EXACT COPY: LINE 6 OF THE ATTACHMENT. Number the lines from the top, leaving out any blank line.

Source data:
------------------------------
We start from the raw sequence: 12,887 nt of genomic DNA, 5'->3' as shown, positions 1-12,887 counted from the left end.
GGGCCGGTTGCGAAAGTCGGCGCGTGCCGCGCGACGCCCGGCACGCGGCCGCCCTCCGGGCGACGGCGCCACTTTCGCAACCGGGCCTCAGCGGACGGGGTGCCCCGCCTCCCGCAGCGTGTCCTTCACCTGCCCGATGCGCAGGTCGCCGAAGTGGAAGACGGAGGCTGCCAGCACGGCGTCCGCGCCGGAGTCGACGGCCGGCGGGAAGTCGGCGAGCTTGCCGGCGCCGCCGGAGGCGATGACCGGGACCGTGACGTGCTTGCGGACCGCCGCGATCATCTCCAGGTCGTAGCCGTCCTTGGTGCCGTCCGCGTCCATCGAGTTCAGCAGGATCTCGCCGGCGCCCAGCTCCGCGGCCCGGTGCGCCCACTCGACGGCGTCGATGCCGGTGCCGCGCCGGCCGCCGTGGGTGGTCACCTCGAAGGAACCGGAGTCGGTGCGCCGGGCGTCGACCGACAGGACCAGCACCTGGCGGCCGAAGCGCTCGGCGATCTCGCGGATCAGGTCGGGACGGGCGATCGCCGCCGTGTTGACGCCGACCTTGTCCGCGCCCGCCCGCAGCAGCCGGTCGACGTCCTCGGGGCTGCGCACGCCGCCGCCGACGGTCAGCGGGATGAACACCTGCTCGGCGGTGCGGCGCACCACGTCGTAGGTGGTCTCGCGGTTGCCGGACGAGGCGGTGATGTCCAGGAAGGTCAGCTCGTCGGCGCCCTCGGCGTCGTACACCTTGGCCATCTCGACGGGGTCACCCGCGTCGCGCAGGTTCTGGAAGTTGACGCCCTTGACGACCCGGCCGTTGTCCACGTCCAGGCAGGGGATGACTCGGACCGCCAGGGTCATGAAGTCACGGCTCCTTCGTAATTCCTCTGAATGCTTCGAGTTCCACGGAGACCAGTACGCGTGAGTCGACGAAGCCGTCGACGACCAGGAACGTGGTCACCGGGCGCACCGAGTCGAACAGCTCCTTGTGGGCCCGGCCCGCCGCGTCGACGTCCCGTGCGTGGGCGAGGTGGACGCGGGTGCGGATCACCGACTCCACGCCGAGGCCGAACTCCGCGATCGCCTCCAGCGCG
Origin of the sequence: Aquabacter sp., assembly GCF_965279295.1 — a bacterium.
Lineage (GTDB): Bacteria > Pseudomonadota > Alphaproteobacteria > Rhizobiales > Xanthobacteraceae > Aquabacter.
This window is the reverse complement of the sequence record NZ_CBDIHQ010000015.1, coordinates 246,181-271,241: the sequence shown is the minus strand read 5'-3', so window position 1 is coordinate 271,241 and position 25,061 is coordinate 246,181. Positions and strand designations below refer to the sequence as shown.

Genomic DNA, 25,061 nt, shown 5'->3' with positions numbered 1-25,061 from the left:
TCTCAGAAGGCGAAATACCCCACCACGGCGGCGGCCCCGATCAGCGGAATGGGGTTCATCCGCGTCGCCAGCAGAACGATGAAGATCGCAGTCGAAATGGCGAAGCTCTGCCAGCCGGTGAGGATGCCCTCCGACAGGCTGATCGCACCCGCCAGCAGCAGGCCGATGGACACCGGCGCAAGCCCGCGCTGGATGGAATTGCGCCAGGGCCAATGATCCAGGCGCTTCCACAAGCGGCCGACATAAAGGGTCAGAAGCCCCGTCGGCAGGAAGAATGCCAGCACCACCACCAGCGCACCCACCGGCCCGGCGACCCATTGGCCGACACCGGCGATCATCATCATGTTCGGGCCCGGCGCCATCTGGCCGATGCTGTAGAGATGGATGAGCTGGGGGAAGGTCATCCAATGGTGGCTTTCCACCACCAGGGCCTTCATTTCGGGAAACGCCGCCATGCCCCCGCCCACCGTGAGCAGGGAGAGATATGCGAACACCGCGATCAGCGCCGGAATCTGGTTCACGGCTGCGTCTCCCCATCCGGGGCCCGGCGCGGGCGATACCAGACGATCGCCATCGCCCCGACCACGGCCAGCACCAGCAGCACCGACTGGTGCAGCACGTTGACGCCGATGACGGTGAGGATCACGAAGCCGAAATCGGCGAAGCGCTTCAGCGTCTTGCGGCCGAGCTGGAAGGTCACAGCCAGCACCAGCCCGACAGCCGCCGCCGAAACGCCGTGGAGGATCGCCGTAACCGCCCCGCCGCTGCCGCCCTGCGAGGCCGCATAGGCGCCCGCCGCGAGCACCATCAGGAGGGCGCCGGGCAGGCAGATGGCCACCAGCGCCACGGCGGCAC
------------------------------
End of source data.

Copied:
Genomic DNA, 25,061 nt, shown 5'->3' with positions numbered 1-25,061 from the left: